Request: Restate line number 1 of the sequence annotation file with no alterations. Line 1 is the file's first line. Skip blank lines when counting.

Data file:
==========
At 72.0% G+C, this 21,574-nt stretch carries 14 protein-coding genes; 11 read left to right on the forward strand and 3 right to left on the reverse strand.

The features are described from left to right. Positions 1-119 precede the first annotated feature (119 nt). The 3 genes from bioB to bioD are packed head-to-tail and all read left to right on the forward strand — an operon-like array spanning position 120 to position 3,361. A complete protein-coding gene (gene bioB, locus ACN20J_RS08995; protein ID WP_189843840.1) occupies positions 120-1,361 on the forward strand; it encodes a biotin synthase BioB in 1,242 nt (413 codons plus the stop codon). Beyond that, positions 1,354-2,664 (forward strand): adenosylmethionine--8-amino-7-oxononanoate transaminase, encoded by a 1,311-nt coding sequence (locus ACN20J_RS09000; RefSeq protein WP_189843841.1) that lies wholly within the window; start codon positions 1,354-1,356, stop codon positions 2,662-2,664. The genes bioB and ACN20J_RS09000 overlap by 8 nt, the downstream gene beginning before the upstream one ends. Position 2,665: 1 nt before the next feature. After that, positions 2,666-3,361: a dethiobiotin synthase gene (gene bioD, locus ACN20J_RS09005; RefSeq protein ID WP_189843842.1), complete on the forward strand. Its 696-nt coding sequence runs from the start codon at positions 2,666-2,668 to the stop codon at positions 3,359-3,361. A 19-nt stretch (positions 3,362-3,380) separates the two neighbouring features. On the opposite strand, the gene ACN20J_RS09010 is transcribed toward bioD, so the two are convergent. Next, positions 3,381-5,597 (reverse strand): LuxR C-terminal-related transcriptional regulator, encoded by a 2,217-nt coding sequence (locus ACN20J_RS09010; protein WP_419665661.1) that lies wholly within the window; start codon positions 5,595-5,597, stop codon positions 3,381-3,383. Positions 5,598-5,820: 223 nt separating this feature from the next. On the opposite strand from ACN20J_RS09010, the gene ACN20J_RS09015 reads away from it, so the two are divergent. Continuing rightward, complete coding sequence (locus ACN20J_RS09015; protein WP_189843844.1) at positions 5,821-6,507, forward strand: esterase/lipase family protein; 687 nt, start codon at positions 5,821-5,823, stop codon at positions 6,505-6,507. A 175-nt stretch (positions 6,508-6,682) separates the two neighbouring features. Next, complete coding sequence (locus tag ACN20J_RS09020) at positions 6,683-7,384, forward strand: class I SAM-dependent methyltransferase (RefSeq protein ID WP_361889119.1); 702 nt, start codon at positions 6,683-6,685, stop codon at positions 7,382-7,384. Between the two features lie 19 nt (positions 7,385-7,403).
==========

At 72.0% G+C, this 21,574-nt stretch carries 14 protein-coding genes; 11 read left to right on the forward strand and 3 right to left on the reverse strand.